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With the whole of the country trying to cope with a cost of living crisis, it appears that the cost to drive a vehicle on UK roads is not immune from the same issue.
UK's drivers have seen a significant and unexpected surge in premium rates. This can only increase the financial stress of the nation reeling from unprecedented energy and food price inflation.
The steep increase has even outpaced the overall inflation rate. The reasons for this include the higher costs of second-hand cars and spare parts impacting the cost of claims.
This article aims to provide a comprehensive analysis of this intricate issue, exploring the underlying reasons for the surge and its potential implications for UK motorists.
The motor insurance industry is a major component of the overall UK economy. However, the recent surge in premium rates has highlighted concerns about affordability for the UK motorist.
Data from the Office for National Statistics (ONS) indicates a 43% in car insurance premiums in the last twelve months.
This sharp increase is much higher than the general inflation rate in the UK, which is currently 8.7%.
This situation is putting a considerable financial burden on many drivers across the country.
The Association of British Insurers (ABI), on the other hand, suggests a lower increase of 16% in the first quarter of 2023.
This difference between the ONS and ABI data can be explained by the different methodologies used. While the ONS tracks quoted prices, the ABI looks at the prices people actually pay.
This divergence in data underscores the complexity of the issue at hand.
While the ABI's data provides valuable insights into the actual costs borne by consumers, the ONS data offers a broader perspective on the market trends shaping the industry.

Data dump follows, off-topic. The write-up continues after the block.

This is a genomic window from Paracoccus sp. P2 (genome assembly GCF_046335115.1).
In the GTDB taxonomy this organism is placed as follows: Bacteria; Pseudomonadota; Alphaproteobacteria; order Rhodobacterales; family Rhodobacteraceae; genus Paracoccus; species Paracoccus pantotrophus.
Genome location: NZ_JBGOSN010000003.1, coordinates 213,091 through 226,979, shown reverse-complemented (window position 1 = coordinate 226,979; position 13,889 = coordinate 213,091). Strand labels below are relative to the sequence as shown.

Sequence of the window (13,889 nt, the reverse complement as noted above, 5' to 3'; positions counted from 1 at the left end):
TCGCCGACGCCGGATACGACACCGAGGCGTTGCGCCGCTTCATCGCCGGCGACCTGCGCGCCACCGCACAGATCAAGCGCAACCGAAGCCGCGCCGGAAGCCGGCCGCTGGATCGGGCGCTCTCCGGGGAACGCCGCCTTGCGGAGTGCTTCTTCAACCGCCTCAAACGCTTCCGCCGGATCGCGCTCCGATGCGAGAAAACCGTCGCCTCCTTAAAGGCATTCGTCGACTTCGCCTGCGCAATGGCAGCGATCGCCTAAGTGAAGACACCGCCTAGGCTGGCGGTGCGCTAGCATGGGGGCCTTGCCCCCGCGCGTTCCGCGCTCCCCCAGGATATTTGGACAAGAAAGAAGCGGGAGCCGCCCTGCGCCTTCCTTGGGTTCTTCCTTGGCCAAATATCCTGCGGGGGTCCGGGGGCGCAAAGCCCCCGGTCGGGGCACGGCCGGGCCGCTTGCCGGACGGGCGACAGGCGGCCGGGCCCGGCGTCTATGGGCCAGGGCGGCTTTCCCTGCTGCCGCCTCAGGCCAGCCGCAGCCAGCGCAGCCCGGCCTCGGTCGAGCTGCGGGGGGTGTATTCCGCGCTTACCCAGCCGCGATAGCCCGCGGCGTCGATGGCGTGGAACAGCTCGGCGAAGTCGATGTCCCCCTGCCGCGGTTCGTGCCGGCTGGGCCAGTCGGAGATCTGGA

There are a number of reasons behind increasing car insurance premiums.
One of the main factors is the rising cost of second-hand cars.
The global pandemic has disrupted the new car supply chain. This shortage has seen the price of new cars increase.
An increase in car values means that insurers will be paying out more in settlements.
The cost of spare parts has also seen a significant increase.
The shortage of microchips and semiconductors, essential components in modern vehicles, has made these essential components more expensive.
This has not only increased the cost of repairs but also extended the time cars are out of action after a claim, leading to longer periods for which claimants need a courtesy car.
Another contributing factor is the ban on the 'loyalty premium', a practice where insurers would charge existing customers more than new ones.
While this move was intended to ensure fair pricing, it has inadvertently led to higher renewal quotes for many motorists. This development has sparked a debate on the unintended consequences of regulatory interventions and their impact on consumer costs.
The COVID-19 pandemic has had a profound impact on the insurance industry. It has led to higher repair costs, larger medical bills, increased litigation, and more accidents.
Larger claims have inevitably resulted in higher premiums for consumers.
The pandemic has also led to many people working from home and driving less.
However, despite the reduction in mileage, the cost of claims has not decreased proportionately, adding to the financial pressure on insurers.
While it's clear that insurers are grappling with increased costs, the burden on motorists is becoming increasingly heavy.
Can the issues with higher insurance premiums simply be resolved with a weakening of car pricing?
There has been a recent trend of used cars losing value, with the lastest figures showing a 1.4% drop in June 2023.
There is little doubt that lower claims costs will help keep car insurance premiums in check, and even fall.
However, for the time being, it appears that car insurance premiums are adding to the general cost of living crisis in the UK.
Written 1/7/23, written by Mark Griffiths